She finished the book earlier this year. On February 19, the anniversary of her shooting, she had what she called “a completion party, to create a new memory for me on that day, instead of constantly going back to that dark place of pain,” Powe said.
She also began speaking publicly about her life. She had never thought about herself as a victim of domestic violence, but she realized that indeed she was. She became an ardent advocate against domestic violence.
“I want to eradicate domestic violence,” said Powe. “I want to counsel, educate and build self esteems. That is my mission and my purpose.”
Shortly after the publication of her book someone introduced her to Rev. Torrey L. Barrett of Life Center Church in Chicago and he eventually hired her as Director of the Violence Prevention Initiative for his organization Keep Loving Each Other (KLEO).
“I took to Stephanie’s story so much because I lost a sister to domestic violence and her name was Kleo,” said Rev. Torrey. “We do a lot of violence prevention but we never had anyone with the passion for domestic violence and she is able to focus on that. She’s extremely dedicated.”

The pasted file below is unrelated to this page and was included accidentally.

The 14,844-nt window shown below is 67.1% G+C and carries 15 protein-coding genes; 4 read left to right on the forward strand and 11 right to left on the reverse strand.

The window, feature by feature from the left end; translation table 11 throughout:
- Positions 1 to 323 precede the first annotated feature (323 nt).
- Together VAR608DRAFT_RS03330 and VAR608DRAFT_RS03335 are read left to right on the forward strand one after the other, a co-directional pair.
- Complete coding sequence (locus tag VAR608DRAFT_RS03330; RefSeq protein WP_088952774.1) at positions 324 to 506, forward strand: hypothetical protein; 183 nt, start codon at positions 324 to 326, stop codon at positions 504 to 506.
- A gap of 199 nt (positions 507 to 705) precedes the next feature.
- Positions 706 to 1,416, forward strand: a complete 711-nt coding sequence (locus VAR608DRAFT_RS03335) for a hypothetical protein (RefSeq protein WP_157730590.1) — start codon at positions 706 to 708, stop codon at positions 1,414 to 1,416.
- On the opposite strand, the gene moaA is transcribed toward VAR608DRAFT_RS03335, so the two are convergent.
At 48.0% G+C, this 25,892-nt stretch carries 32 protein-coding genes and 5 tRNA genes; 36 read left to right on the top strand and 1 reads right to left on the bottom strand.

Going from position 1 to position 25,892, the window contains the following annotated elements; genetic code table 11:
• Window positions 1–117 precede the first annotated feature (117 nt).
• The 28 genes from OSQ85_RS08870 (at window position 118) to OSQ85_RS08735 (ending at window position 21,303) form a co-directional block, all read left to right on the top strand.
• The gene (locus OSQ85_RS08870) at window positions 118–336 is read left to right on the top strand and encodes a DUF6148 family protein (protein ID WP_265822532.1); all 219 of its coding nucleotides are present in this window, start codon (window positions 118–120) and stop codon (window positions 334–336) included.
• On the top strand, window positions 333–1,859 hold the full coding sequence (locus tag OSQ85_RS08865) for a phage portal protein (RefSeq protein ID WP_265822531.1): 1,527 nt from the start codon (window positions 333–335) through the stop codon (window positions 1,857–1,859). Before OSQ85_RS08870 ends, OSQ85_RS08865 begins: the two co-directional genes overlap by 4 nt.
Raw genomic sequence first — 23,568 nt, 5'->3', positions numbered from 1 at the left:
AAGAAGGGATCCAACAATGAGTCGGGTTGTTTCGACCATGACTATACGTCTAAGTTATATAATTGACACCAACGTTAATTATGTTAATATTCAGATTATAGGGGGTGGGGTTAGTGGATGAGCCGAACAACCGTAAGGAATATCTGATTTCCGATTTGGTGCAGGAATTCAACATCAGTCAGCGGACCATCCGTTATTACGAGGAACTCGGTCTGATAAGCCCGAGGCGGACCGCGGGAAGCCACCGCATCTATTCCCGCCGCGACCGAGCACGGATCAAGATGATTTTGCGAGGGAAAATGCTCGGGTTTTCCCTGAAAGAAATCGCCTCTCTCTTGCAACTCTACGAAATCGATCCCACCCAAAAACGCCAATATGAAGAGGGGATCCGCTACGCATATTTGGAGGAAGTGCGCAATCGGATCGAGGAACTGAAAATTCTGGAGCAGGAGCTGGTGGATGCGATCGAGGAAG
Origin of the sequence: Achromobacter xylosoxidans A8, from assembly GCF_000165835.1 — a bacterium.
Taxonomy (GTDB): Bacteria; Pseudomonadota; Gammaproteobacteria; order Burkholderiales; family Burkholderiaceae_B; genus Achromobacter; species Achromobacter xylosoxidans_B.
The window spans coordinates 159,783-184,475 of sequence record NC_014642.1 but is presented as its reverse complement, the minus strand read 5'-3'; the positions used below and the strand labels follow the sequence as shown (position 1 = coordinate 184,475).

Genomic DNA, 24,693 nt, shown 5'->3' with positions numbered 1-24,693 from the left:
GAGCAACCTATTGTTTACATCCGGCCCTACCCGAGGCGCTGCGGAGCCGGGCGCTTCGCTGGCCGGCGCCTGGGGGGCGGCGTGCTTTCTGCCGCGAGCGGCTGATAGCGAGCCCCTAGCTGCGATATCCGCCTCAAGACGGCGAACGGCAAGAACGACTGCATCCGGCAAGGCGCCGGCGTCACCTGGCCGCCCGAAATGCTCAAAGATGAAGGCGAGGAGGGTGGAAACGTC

This year, for the first time in many years, Powe looked at herself in the mirror.
“I hold up my head and say I am still a beautiful person and have something to offer,” she said.
She still has a bullet in her spine and deals with daily pain from arthritis and an arm that she said is like carrying dead weight around.
Nevertheless, Powe explained why her life is so good. “Everyone knows my story. I don’t have to carry this burden. You can say whatever you want about me, I’m good; God has my back.”
Faces of Hope: Survivors of Abuse
1. Media mogul Oprah Winfrey was abused by a relative at age 9.Source:AP 1 of 8
2. Singer Mary J. Blige was abused at age 5.2 of 8
3. Poet Maya Angelou was abused by her mother's boyfriend. (AP)3 of 8
4. Tyler Perry was abused by four different adults during his childhood. (Retna)4 of 8
5. Actress Monique was abused by a family member. (AP)5 of 8
6. Queen Latifah was abused by a family member. (Retna)6 of 8
7. Sugar Ray Leonard was abused by a coach when he was an amateur boxer. (AP)7 of 8
8. Vanessa Williams was abused by the daughter of a family friend. (Retna)8 of 8